Monday, June 04, 2012

Duo Ykeda - Piano Concert in Fez

On Tuesday, June 5, at 19h, at Hotel Palais Jamai -  another great initiative from the French Institute of Fez; the opportunity to experience the extraordinary music of Duo Ykeda. 

DUO YKEDA has made ​​a specialty of music for piano four hands (piano duet) now devoting their talents to this musical form

Born in 1971 in Japan, Tamayo Ikeda began her musical studies at the age of three years.  She started at Toho Gakuen in Tokyo before being admitted to the Conservatoire National Superieur de Musique in Paris in 1989. She studied under the direction of Jacques Rouvier for piano and Régis Pasquier for chamber music and won two first prizes in these specialties before joining the Postgraduate course in the class of Pascal Devoyon.

French pianist born in Bordeaux in 1970, Patrick Zygmanowski gave his first recital at eleven. He won First Prize in piano and chamber music at the National Conservatory of Music and Dance in Paris, he also studied with Jacques Rouvier.  Passionate about chamber music, he won three first prizes at the Concours International de Musique in Paris (1994), FNAPEC (1995) - with clarinettist Florent Héau - Sauguet and Henri (1995).

The coming together of these two talents was a clash of two civilizations. Tamayo Ikeda of Japan had just arrived in France with only a Japanese traditional education, when she met at the Conservatoire de Paris a young boy from a good Bordeaux family, Patrick Zygmanowski. Tamayo was struggling to decipher the social behaviour of the new country and did not speak French while Patrick was handling all these subtleties that help to move in society.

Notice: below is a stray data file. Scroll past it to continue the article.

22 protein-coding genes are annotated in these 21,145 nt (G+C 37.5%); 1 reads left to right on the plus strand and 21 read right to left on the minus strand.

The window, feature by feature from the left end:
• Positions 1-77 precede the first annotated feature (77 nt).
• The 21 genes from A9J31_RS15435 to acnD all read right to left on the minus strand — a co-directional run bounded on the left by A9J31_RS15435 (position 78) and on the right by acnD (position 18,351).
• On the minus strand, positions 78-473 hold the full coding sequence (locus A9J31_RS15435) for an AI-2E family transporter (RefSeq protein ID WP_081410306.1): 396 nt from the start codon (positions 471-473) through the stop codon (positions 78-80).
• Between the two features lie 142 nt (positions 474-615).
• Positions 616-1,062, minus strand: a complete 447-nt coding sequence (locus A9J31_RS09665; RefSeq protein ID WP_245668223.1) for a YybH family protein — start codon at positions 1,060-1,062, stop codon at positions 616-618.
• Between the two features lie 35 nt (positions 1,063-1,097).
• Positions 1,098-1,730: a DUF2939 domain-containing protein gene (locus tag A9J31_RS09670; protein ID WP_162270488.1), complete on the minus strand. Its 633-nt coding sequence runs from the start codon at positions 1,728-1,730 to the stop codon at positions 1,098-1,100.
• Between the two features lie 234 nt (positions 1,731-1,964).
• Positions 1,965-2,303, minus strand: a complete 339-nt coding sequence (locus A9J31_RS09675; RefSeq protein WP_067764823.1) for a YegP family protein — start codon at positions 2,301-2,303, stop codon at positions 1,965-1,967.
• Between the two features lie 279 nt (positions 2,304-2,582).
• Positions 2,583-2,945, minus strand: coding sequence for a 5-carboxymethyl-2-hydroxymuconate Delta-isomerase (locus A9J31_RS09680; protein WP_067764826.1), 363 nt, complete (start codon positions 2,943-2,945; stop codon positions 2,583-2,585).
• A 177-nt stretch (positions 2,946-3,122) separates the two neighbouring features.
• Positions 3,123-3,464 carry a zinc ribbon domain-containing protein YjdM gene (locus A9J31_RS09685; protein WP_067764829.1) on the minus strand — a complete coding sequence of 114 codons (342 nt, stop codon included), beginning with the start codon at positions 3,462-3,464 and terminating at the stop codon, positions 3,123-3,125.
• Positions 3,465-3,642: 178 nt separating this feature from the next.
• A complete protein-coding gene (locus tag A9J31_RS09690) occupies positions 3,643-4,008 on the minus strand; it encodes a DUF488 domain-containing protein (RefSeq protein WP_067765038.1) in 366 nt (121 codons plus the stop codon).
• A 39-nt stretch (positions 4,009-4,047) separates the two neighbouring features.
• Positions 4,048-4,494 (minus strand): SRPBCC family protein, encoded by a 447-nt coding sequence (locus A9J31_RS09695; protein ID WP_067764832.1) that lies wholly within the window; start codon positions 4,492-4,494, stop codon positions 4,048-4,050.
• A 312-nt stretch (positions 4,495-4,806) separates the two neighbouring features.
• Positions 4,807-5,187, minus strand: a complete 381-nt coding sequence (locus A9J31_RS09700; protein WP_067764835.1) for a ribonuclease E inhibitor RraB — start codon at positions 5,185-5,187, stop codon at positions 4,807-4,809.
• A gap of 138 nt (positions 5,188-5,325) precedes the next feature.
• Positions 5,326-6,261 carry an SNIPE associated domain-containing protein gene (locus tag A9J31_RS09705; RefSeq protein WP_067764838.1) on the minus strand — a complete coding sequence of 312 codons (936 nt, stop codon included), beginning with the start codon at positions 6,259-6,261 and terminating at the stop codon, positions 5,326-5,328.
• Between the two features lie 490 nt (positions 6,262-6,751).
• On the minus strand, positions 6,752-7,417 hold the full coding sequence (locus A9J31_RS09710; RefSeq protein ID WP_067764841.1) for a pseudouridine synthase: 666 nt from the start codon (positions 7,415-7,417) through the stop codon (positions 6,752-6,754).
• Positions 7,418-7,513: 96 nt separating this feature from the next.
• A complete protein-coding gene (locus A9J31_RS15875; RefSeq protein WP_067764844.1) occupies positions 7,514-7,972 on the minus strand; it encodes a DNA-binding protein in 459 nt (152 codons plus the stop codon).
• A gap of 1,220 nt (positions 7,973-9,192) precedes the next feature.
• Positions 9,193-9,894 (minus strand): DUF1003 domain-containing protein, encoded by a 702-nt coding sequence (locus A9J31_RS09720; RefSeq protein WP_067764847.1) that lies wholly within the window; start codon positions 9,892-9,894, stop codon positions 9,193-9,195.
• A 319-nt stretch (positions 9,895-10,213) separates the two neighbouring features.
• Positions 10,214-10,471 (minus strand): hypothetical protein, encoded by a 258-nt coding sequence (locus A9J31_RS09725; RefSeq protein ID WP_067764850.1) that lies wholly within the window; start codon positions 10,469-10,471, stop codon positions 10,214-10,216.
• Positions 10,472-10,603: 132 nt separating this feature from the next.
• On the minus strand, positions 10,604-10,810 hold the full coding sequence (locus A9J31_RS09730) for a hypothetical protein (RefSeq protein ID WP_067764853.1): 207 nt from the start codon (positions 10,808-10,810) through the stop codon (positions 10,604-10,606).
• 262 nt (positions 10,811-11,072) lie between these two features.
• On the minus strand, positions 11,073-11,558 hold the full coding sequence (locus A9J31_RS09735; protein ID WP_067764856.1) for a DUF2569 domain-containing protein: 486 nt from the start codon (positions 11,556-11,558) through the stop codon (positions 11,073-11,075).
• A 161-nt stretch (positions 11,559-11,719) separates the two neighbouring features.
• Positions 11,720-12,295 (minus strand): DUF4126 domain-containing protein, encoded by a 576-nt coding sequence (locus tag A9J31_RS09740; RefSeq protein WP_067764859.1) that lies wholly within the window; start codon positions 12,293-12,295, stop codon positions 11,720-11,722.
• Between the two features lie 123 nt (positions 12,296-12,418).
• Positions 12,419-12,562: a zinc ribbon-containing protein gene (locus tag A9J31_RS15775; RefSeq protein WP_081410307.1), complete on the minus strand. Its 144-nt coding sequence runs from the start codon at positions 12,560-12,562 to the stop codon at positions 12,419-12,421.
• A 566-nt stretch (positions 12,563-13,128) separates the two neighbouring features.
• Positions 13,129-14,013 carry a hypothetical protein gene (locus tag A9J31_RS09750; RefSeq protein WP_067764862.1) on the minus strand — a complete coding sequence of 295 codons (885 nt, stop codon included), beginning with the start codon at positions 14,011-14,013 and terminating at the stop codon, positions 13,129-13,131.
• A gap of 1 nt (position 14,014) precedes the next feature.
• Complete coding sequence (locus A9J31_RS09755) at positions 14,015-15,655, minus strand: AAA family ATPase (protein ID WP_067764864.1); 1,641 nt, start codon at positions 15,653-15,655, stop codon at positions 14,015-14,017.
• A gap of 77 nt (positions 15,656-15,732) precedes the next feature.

Music was their first language so common, that which Patrick, by his own admission, did not hesitate to use and abuse to cross language and cultural barriers that separated him from Tamayo. This first victory was easier to win than the next. They had indeed a lot of finesse and intercontinental meetings to convince their families of the viability of their union. A legitimate concern of the parents concerned by this great leap into the unknown, they opposed the quiet certainty that they already offered their first attempts at making music together. They were certainly not the same world but, at the piano, they shared the same universe.

Today, almost twenty years later, Patrick and Tamayo are certainly different from each other in the early days of their meeting. Patrick has adopted daily Japanese several rituals. Tamayo now speaks French and  mixes traditional sushi with the gourmet specialties of Bordeaux, but in reality, each has retained its own identity and especially at the piano. Tamayo is the unspeakable, the waking dream, intuition, her instinct always so right that make her an amazing musician that is also mysterious.

More intellectual, Patrick needs to reverse the scores, analyze, explain. He is not content to be a brilliant pianist. He composes, arranges, solves the most complex problems of reductions for four hands or two pianos of large orchestral works he then shares with Tamayo.

For more information, contact the French Institute in Fez


No comments: